by Briana LeClaire
This is a slightly edited excerpt from a speech I gave to a civic group.
When I started on this project, one things I wanted to find out was why there hasn’t yet been a statewide association of private schools in Idaho that has stuck. There have been associations that have begun, but after not too long, they have all faded.
I’ve discovered the vast array of Idaho private schools. They span a dizzying array of educational philosophies, programs, pedagogies, physical layouts of the schools themselves, schedules, classroom technologies, and on and on.
I’ve also discovered that similar private schools often compete with one another. For example, a family that is interested in the International Baccalaureate school probably would not consider sending their child to the classical Christian school. However, are the classical Christian school and the evangelical Christian school, physically located in Meridian less than five miles apart, competing for some of the same students? You bet they are.
So to recap: private schools are, generally, very different from one another, except for when they’re similar. In those cases, they’re competitors.
The end result of all this has been private schools have concluded, very reasonably I think, that their time and energy is best spent doing what they do best, which is educating kids.
Wait a minute. THAT’S what private schools have in common!
What private schools have in common is THEY WORK. And I propose to you that the reason they work is not DESPITE, but BECAUSE OF choice and competition.
In all of their diversity, spanning not just left to right or east to west, but more like all the points of the compass, the outcomes of private school educations have been the kinds of citizens we want to have.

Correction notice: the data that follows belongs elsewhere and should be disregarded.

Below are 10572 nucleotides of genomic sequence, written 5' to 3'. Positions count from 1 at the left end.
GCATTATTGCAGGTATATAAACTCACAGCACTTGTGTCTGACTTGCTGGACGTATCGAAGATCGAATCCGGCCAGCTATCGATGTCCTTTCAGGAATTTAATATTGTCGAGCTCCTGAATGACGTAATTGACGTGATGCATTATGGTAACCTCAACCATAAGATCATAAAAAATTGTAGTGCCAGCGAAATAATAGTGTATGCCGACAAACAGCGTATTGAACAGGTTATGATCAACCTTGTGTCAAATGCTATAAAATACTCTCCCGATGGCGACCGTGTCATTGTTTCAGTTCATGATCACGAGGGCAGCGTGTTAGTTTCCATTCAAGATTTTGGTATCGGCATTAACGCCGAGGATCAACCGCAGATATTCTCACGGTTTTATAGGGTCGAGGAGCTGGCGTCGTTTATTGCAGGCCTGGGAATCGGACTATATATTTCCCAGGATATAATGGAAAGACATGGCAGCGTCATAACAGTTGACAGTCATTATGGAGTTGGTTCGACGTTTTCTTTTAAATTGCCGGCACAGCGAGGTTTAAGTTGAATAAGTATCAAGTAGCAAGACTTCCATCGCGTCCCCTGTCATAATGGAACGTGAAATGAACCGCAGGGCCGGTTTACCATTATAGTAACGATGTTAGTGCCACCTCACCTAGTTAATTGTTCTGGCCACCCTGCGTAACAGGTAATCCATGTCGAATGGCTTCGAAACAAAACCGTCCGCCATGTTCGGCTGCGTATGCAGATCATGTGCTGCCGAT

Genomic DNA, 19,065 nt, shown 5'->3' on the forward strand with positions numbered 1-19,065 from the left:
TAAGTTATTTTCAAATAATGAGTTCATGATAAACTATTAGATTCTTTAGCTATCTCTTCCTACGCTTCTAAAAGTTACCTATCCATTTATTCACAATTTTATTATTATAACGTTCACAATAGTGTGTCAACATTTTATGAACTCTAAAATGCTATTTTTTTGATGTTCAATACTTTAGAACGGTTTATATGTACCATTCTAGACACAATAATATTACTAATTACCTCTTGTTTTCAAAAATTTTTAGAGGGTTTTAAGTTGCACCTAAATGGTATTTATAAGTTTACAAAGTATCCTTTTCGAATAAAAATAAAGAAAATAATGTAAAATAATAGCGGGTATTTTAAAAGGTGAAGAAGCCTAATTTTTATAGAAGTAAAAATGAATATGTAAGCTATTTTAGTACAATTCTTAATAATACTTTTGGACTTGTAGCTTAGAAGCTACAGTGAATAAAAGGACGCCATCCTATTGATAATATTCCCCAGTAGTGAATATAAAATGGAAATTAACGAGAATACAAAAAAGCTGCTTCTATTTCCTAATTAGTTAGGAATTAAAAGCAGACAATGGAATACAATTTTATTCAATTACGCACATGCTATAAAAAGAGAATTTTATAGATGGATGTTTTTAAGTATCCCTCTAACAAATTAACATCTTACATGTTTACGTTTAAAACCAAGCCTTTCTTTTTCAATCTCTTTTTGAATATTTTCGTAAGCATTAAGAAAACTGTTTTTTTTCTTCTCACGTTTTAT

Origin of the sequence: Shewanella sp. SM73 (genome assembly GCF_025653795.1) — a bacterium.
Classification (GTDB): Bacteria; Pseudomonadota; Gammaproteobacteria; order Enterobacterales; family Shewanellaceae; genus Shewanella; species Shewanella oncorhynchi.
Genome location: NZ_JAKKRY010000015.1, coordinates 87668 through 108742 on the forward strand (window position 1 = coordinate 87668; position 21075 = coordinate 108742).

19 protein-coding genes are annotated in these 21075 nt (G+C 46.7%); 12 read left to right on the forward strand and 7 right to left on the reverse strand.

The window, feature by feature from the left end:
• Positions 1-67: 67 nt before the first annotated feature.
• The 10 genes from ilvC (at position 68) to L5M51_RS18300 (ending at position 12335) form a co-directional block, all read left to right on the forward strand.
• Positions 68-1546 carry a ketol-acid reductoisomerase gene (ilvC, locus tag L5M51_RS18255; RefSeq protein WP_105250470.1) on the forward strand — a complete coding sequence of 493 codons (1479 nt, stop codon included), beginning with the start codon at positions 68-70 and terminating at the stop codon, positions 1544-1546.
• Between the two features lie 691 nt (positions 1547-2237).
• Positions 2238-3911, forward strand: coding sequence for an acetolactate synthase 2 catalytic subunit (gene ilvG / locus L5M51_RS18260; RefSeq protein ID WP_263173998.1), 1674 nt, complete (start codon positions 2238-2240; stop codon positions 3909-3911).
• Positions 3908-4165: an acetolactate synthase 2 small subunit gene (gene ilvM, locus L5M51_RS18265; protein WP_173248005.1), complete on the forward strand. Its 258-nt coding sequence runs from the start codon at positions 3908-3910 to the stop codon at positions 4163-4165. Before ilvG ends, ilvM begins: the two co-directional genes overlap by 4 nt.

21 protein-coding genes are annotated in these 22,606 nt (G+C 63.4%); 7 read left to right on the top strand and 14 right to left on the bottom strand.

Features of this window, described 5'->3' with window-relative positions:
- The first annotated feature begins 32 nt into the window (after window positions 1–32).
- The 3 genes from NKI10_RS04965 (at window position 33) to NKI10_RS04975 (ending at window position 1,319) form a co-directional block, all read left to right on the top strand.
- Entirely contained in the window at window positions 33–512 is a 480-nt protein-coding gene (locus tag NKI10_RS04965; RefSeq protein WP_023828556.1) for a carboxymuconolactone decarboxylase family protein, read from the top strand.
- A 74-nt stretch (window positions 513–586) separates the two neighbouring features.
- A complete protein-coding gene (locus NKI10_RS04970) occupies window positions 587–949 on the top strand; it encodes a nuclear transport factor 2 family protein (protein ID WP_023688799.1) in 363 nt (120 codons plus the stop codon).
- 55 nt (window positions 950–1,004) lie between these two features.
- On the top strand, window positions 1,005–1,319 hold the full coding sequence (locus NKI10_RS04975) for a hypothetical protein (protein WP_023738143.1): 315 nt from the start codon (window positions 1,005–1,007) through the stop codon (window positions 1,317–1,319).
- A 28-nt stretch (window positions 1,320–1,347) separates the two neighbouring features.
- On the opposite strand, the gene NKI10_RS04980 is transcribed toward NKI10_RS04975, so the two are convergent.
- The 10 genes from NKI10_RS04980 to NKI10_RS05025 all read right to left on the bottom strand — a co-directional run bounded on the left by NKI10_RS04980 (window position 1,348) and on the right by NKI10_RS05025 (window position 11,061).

They don’t all vote the same way. They don’t all worship the same place. They don’t ALL worship, at all.
But, on the whole, graduates of private schools are desirable citizens. They’re creative. They pay taxes. They contribute to the health and wealth of our society.
So if the kids who come out of private schools, who then go on to contribute to society, are not all products of the same program – if they are, in fact, notably diverse – then what’s the secret sauce?
The secret sauce is choice.
Nobody forces a child to go to any private school. Nobody assigns a child to a private school according to his ZIP code. Parents choose a private school because it fits their child and their values.
Choice facilitates the ever-elusive parental involvement. What gets parents involved is having skin in the game. They picked the school, so there’s more than a little self-interest – there’s even a little ego – involved in making sure things are working out. I guarantee everybody with a child going to a private school is paying at least some attention.
School choice also improves the behavior of the entity on the other side of the educational transaction. Let me ask you this: where do you expect to receive better customer service? At a restaurant that is one of many different restaurants you can choose? Or at the DMV? Which of those two is ANY private school going to be more like?
Okay. Some big, overarching, command-and-control program is not what makes private schools succeed. Choice is the secret sauce.
In a nutshell, the Idaho Federation of Independent Schools exists to give all Idaho families a taste of the secret sauce. We are allied with everyone fighting for more school choice. We want to facilitate choice so that students can get into the schools that suit them best, and we want the money to follow them there.